By LAMECH JOHNSON
Tribune Staff Reporter
“WHERE has the Prime Minister been all this time?” was the question the Free National Movement asked after the nation’s chief scrapped a cabinet meeting initially focused on BTC to address escalating crime.
Shock, surprise and amazement were some of the words FNM Chairman Darren Cash used to describe the reactions to Prime Minister Perry Christie, days after the brutal murders at Freedom Park, Fox Hill, “shifting his cabinet’s agenda from BTC/C&W to discuss the issue of crime”.
“The Free National Movement is compelled to ask the question, ‘Where has the Prime Minister been all this time?’” Mr Cash asked in an interview with The Tribune yesterday.
“In the aftermath of the Fox Hill massacre, the decision by Prime Minister Christie to huddle with his cabinet is not unreasonable; it makes sense and is to be expected. However, what has evoked reactions of shock and bewilderment is the clear indication that it had to take yet another tragic incident, such as the brutal shooting and murders in Fox Hill for the Prime Minister to be shocked into action.”
“We have a News flash for the Prime Minister; the Bahamian people have been here all along, and one would have thought that the Cabinet would have had a reality check like everyone else a long time ago. The Bahamian people would have expected the Cabinet to have huddled around the Deputy Prime Minister, then acting as PM after he and the state were held hostage, robbed and terrorized by gun welding thugs.”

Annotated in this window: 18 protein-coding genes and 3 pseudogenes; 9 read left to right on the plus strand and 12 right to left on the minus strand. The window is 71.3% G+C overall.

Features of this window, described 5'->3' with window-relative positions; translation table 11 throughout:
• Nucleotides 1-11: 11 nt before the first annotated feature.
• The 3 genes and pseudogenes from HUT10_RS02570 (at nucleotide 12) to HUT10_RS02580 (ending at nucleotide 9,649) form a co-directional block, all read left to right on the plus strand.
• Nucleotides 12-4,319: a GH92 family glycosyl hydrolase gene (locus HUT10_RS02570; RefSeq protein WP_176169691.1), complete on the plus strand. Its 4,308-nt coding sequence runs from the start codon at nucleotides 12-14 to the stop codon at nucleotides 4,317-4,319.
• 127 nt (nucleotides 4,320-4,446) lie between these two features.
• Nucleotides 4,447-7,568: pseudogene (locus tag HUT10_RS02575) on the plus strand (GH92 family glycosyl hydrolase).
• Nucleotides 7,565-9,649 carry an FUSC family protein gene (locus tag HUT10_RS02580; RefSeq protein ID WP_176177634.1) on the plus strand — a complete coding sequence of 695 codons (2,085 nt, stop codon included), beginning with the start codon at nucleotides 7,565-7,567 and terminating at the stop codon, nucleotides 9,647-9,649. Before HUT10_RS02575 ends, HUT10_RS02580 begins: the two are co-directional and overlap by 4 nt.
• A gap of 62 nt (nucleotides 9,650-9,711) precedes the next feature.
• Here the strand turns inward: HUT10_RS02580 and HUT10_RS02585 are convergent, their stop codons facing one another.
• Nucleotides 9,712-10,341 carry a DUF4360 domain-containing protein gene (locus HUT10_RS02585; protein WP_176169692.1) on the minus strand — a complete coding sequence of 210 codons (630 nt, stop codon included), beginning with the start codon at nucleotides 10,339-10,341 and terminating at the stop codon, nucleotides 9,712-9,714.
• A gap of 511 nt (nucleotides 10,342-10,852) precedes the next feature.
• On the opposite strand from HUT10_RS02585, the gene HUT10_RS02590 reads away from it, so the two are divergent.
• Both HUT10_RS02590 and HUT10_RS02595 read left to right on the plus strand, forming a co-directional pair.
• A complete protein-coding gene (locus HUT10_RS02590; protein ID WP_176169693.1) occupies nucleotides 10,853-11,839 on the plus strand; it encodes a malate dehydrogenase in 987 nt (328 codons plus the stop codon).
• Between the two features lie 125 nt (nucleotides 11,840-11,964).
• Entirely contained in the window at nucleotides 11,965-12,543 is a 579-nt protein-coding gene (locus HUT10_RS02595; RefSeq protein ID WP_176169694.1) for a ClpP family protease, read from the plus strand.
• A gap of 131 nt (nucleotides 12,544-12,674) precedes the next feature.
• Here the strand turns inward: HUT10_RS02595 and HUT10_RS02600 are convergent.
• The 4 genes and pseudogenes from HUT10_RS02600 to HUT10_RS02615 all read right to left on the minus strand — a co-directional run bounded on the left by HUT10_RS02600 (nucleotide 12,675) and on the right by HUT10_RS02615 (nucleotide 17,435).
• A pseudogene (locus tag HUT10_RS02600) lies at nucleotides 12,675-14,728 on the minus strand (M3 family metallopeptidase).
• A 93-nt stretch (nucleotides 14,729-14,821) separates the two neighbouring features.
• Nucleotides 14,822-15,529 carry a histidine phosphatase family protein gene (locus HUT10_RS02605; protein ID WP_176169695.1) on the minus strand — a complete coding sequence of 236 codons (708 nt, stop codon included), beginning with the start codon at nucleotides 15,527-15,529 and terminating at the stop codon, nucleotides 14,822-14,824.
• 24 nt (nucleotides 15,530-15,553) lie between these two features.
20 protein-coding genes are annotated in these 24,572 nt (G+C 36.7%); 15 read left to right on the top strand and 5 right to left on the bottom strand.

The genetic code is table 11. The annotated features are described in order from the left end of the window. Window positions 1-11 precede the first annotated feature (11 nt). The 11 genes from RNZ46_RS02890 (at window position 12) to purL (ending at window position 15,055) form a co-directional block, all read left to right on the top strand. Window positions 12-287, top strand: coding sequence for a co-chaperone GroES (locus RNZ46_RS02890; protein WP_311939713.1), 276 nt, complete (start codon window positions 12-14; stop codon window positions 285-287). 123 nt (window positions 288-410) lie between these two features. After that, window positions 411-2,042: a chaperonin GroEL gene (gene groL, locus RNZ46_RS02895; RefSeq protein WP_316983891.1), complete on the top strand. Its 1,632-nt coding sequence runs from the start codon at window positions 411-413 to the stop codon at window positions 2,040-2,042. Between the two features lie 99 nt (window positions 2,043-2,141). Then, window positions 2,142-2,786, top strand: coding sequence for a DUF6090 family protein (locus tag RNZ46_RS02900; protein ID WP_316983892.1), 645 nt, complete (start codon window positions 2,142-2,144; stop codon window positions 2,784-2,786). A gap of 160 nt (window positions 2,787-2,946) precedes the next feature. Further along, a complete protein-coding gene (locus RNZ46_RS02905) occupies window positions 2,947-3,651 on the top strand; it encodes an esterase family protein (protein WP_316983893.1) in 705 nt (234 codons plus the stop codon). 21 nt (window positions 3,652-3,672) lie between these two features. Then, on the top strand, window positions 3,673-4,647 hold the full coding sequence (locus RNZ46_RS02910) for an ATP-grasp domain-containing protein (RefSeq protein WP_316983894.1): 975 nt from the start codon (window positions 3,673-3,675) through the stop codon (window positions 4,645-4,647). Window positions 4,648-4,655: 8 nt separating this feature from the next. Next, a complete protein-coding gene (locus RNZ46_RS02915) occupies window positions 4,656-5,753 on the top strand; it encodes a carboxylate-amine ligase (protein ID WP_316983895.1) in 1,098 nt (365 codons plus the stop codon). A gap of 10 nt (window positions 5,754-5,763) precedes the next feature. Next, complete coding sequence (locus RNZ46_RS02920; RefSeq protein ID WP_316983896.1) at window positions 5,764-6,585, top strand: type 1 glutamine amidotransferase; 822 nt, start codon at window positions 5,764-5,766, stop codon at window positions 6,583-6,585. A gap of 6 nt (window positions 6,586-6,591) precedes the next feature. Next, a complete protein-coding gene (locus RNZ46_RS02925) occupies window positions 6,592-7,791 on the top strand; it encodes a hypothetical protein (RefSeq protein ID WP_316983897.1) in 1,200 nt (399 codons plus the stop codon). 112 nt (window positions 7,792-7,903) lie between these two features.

On December 30, 2013, three days after four persons were shot and killed one week ago at Freedom Park while awaiting Junkanoo results, Mr Christie held a cabinet meeting to discuss its crime fighting strategies before making them public to assure Bahamians that the government will not compromise itself in an effort to relentlessly fight the scourge of crime.
Among the initiatives revealed were: the formation of a police division specifically aimed at organised gangs, re-introduction of the 12-hour shift, legislative intervention to impose additional restrictions on a judge’s ability to grant bail in offences involving crimes of violence and the use of firearms and to complete refurbishment of additional criminal courts so that as many as 10 criminal courts will be able to hear criminal cases simultaneously.
The cabinet meeting was initially scheduled to formalise a new deal with Cable and Wireless, the current majority owner of BTC. The Prime Minister said, however, that “nothing is more fundamental” than keeping Bahamians safe.
In response to this, Mr Cash noted that while most unfortunate and tragic, “last week’s drive by shooting in Fox Hill is not the first or the second or the third horrific drive by shooting in New Providence during 2013.”
“The apparent lack of reaction by the Prime Minister to previous deadly drive by gangland shootings and the daylight armed home invasion and robbery of his DPM, acting as PM, suggested an unsettling level of complacency on the part of the Prime Minister and gave Bahamians the sense that he believed that he and his Ministers of National Security had matters well under control.
“The Bahamian people did not share the Prime Minister’s apparent confidence. We still do not. As the Leader of the Opposition, Hubert Minnis, said immediately after the PM’s recent ‘press conference,’ he once again said little to inspire confidence that his government would get this critical issue well in hand,” Mr Cash concluded.